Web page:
The Surgeon General just released a comprehensive report on smoking cessation in the United States. At a mammoth 700 pages, the report covers everything from tobacco use patterns to nicotine replacement therapies to menthol cigarette bans to tax increases.
But there’s one area that will no doubt draw more interest than most, and that’s its assessment of the role of e-cigarettes can play in smoking cessation. E-cigarette policy is one of the most fraught in public health, with fierce divisions between those advocating a prohibition model and those advocating harm reduction and consumer choice.
The Surgeon General’s report will leave those arguing for harm reduction far from satisfied with its inconclusive position on the net benefit of e-cigarettes.
“The evidence is inadequate to infer that e-cigarettes, in general, increase smoking cessation,” says the report. “However, the evidence is suggestive but not sufficient to infer that the use of e-cigarettes containing nicotine is associated with increased smoking cessation compared with the use of e-cigarettes not containing nicotine, and the evidence is suggestive but not sufficient to infer that more frequent use of e-cigarettes is associated with increased smoking cessation compared with less frequent use of e-cigarettes.”
Many will wonder how much more evidence is needed to conclude that e-cigarettes play a role in reducing smoking. After all, millions of American smokers and tens of millions of smokers worldwide have already switched from traditional cigarettes to vaping,
The Surgeon General’s report falls well short of the advice that has been given by public health bodies in the United Kingdom, which actively promote e-cigarettes as a form of smoking cessation.
The report also fails to come to any relevant policy conclusion on whether e-cigarettes should be taxed differently from regular cigarettes or whether the regulatory process should be eased to ensure they remain on the market. All that is said is that there needs to be more research on the possible benefits and that more must be done to combat youth vaping.
What’s striking, however, is not the hairsplitting on the benefits of vaping but rather the difference between the stance on e-cigarettes and the advice given with regards to a possible ban on menthol cigarettes. After reviewing the available evidence, the authors conclude: “The evidence is suggestive but not sufficient to infer that restricting the sale of certain types of tobacco products, such as menthol and other flavored products, increases smoking cessation, especially among certain populations.”
This is the exact same wording and level of confidence that the report shows towards e-cigarettes. But instead of advocating further research and greater efforts to combat youth menthol smoking, as the Surgeon General does for e-cigarettes, the report finds that the restrictions are a necessary but an insufficient means to end the tobacco epidemic:
To that end, several end-game strategies could help to increase cessation and reduce the disease and premature death caused by tobacco use. Strategies that have been proposed include:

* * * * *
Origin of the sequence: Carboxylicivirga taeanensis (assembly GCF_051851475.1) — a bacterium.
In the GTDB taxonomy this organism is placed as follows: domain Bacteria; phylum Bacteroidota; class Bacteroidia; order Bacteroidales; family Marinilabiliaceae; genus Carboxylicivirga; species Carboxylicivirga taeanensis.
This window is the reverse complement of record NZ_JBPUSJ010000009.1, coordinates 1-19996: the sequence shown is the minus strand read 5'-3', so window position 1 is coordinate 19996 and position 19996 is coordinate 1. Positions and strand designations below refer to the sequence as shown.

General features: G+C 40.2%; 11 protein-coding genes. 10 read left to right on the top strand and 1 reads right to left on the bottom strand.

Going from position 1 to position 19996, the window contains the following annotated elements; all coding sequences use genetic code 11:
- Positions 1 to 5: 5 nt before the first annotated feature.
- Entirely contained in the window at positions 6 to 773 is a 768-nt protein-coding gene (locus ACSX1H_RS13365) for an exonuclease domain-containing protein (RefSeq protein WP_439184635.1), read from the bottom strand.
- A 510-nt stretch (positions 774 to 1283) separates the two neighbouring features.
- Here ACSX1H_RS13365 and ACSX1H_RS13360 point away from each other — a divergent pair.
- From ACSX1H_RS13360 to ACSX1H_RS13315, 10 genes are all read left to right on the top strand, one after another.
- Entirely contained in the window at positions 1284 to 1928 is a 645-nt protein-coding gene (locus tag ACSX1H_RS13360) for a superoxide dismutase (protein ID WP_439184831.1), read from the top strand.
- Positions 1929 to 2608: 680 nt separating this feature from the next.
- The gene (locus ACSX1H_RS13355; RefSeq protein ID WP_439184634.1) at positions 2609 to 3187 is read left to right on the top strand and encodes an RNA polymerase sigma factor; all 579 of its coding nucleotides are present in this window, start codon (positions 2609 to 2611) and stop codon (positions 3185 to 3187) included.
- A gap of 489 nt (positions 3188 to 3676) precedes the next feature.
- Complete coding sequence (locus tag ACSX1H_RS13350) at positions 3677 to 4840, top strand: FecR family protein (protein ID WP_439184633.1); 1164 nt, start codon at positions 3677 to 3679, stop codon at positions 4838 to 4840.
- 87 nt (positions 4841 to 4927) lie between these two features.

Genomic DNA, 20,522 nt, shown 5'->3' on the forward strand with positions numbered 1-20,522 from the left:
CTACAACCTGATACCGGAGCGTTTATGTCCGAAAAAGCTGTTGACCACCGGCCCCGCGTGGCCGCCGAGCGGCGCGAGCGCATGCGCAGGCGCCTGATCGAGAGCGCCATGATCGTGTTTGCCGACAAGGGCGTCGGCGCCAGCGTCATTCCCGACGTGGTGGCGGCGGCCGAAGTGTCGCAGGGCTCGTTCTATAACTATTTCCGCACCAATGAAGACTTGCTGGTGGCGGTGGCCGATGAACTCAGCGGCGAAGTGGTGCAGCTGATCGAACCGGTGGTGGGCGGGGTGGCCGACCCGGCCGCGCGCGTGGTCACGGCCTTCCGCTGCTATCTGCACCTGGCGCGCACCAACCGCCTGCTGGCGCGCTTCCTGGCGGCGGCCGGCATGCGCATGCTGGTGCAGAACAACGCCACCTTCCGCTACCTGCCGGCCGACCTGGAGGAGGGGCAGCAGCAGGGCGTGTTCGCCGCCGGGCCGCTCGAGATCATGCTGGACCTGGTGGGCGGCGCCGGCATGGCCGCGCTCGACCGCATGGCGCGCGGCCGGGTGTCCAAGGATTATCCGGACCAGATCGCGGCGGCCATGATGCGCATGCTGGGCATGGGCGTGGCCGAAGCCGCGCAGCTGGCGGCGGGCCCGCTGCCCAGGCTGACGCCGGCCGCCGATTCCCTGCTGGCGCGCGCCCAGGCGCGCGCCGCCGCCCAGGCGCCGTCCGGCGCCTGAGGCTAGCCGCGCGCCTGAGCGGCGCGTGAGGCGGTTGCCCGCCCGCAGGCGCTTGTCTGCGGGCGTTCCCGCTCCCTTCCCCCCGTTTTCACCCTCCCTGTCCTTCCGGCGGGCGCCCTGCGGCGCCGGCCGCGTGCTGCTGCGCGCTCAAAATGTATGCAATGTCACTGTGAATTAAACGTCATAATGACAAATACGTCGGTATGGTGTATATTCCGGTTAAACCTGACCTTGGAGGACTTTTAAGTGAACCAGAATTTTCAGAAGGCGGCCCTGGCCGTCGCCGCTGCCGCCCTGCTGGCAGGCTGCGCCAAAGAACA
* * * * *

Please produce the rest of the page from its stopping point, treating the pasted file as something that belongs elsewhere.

• Implementing a tobacco product standard to lower the level of nicotine in cigarettes to minimally addictive or nonaddictive levels, and
• Restricting the sale of tobacco products, such as prohibitions on entire categories of flavored tobacco products, including menthol.
Such actions have the potential to accelerate increases in smoking cessation and declines in the prevalence of smoking in the United States, thus hastening the end of the tobacco epidemic. However, these actions and the extensive body of evidence-based clinical, health system, and population-based tobacco prevention, control, and cessation strategies that are outlined in this report are a necessary but insufficient means to end the tobacco epidemic.
With the exact same level of confidence in the evidence, the Surgeon General is unable to say if e-cigarettes should be taxed less than combustible cigarettes or whether smokers should consider switching to vaping.
Yet, the Surgeon General is confident that a prohibition of menthol cigarettes is needed to aid smoking cessation.
There’s a clear double standard with how evidence is being used in the report.
According to the report, if the evidence is suggestive that banning menthol cigarettes may increase smoking cessation, it should become government policy.
But if the evidence is suggestive that nicotine e-cigarettes help smokers quit, the government should hold off on making any policy recommendations until further research proves this is the case.
Nationwide menthol prohibition would be an extreme experiment on several levels, including posing questions over creating a new class of illicit products and potentially disproportionate criminal justice measures.
E-cigarettes, on the other hand, have proven, beyond any reasonable doubt, to be safer than cigarettes and assisted millions in quitting smoking for good.
The Surgeon General’s report suggests not a commitment to evidence-based policy but policy-based evidence.
Whenever the evidence suggests that menthol prohibition may have a beneficial effect, it is taken as fact.
Whenever the evidence suggests e-cigarettes may benefit public health, it is treated with extreme skepticism, it requires further research, and it is never quite good enough to merit a word of recommendation from the Surgeon General.